June 2004
Volume 4, Issue 8
Vision Sciences Society Annual Meeting Abstract  |   August 2004
Search asymmetry in search for symmetry
Author Affiliations
  • Ryosuke Niimi
    Department of Psychology, University of Tokyo, Japan
  • Kazuhiko Yokosawa
    Department of Psychology, University of Tokyo, Japan
  • Katsumi Watanabe
    National Institute of Advanced Industrial Science and Technology (AIST), Tsukuba, Japan
Journal of Vision August 2004, Vol.4, 691. doi:https://doi.org/10.1167/4.8.691
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      Ryosuke Niimi, Kazuhiko Yokosawa, Katsumi Watanabe; Search asymmetry in search for symmetry. Journal of Vision 2004;4(8):691. doi: https://doi.org/10.1167/4.8.691.

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      © ARVO (1962-2015); The Authors (2016-present)

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Studies on visual search on vertical symmetry showed that both search for symmetry among asymmetry and search for asymmetry among symmetry are serial, but the latter was more efficient than the former (Olivers and van der Helm 1998). However, it is not entirely clear under what conditions a robust search asymmetry occurs. We conducted several experiments to elucidate characteristics and possible mechanism of this search asymmetry (more efficient search for asymmetry). In Experiment 1, we replicated the efficient search for asymmetry using vertically symmetrical solid shapes; reaction times were significantly faster and slopes were shallower in search for asymmetry among vertically symmetrical shapes than symmetry among asymmetrical shapes. In Experiment 2, we found that the search asymmetry was present with horizontally symmetrical shapes. In Experiment 3, the efficient search for asymmetry among symmetry was observed even when search items were dot patterns, which had failed to show search asymmetry in the previous study (Olivers and van der Helm 1998). We interpreted these findings in that the larger set size (3 to 9) than the previous study (1 to 4) resulted in the robust search asymmetry (i.e. more efficient search for asymmetry among symmetry). Subsequent experiments examined whether the search asymmetry observed in the present study is due to a faster processing for symmetric stimuli than asymmetric stimuli, or a grouping process for symmetric stimuli. Results have converged to suggest that the latter is more likely, that is, symmetric non-target items are perceptually grouped and therefore visual attention is guided to asymmetric target.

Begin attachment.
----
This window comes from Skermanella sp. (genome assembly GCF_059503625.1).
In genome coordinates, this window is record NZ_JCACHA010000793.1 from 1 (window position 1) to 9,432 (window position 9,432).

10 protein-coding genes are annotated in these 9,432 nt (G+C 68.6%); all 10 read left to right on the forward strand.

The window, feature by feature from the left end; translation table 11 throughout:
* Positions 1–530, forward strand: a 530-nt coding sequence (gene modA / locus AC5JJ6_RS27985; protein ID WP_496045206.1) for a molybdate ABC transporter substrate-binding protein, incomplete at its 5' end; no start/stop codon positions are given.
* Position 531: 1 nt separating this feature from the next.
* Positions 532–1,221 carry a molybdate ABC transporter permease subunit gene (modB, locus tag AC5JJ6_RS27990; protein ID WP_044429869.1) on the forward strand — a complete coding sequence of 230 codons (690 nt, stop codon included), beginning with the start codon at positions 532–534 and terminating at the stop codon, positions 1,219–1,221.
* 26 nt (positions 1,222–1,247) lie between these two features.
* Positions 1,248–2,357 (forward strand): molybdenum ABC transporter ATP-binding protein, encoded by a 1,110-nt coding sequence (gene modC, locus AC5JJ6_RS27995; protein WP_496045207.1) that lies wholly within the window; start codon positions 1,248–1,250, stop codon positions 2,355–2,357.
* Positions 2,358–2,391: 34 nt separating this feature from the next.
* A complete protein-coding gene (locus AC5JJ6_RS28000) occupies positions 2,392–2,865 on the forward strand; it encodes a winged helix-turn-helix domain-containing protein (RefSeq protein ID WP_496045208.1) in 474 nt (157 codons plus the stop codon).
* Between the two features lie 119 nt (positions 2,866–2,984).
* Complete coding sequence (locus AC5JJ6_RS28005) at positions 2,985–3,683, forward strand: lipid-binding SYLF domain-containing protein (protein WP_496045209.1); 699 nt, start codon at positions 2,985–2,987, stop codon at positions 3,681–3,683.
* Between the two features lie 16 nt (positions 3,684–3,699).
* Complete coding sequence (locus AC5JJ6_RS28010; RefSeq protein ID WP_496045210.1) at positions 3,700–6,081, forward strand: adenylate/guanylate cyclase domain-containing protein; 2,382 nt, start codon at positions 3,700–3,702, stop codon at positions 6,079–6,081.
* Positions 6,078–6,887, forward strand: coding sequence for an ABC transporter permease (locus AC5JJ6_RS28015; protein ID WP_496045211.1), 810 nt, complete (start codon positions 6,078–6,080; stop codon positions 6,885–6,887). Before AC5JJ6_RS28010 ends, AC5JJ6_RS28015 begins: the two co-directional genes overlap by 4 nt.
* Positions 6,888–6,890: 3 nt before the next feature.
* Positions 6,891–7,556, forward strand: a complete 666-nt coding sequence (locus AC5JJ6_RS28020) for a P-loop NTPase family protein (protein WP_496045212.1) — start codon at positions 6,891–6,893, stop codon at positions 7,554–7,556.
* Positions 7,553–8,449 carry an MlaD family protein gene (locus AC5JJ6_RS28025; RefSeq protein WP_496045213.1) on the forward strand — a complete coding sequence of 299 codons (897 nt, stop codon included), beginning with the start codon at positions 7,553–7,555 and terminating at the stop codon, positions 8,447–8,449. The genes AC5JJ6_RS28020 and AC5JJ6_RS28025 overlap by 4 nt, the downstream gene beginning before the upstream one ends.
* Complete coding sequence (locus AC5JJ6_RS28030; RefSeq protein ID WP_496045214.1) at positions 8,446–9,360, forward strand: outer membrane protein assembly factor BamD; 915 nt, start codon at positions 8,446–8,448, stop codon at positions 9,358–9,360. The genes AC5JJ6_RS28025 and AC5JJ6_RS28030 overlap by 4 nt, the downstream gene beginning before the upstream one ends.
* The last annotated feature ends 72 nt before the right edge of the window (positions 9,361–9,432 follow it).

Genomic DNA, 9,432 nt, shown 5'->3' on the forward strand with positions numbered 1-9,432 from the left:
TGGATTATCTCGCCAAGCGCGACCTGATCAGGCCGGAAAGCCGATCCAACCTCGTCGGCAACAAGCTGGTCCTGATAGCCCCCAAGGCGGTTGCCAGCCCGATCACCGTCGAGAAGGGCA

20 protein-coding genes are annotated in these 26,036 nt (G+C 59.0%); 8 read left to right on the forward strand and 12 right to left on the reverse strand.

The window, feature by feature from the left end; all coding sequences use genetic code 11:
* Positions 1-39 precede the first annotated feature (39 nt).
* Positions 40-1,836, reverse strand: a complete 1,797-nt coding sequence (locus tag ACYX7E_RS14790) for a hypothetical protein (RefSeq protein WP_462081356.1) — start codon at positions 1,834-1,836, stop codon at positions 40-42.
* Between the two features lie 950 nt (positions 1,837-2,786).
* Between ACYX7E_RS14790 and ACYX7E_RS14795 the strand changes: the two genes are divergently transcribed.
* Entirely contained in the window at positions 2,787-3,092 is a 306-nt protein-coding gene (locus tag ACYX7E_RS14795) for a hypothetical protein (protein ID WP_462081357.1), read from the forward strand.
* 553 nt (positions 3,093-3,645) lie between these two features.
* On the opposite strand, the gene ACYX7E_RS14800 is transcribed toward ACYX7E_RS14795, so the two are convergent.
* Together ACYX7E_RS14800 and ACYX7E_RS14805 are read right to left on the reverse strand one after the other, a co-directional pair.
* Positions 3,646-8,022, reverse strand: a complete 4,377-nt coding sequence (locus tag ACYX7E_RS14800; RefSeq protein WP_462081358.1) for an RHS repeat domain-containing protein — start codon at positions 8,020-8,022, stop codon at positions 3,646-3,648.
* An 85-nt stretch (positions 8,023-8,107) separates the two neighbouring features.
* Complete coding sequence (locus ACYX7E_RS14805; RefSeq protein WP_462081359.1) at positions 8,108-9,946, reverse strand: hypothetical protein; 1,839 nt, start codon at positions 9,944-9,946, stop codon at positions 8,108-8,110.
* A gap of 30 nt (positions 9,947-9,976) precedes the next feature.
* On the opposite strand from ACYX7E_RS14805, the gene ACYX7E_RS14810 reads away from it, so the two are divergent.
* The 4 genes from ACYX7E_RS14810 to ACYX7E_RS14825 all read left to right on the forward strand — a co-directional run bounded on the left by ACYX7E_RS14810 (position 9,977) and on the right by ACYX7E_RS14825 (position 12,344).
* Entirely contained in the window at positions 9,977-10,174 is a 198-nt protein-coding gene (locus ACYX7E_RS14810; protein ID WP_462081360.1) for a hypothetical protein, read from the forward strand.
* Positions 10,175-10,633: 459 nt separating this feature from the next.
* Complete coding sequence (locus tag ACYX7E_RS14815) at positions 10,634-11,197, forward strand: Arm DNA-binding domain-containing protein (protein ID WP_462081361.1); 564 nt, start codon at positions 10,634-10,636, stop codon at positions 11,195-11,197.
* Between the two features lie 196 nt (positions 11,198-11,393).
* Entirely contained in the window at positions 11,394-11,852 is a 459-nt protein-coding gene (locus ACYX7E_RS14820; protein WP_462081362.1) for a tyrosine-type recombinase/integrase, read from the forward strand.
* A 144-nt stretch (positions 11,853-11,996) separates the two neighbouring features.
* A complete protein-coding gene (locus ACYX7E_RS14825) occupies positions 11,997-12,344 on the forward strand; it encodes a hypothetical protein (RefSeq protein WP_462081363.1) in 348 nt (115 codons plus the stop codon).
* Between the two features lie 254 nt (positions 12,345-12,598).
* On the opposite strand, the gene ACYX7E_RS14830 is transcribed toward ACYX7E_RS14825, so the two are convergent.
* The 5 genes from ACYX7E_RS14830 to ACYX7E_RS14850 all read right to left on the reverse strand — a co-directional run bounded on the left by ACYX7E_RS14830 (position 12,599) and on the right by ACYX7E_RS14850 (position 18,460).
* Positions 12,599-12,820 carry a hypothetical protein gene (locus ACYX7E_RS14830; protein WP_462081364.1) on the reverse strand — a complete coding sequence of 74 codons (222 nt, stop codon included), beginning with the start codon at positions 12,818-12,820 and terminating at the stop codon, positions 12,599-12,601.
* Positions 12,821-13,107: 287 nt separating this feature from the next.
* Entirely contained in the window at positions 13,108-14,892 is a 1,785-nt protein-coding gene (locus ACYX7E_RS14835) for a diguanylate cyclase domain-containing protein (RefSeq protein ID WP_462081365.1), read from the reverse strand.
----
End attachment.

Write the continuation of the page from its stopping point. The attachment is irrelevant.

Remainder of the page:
Niimi, R., Yokosawa, K., Watanabe, K.(2004). Search asymmetry in search for symmetry [Abstract]. Journal of Vision, 4( 8): 691, 691a, http://journalofvision.org/4/8/691/, doi:10.1167/4.8.691. [CrossRef]

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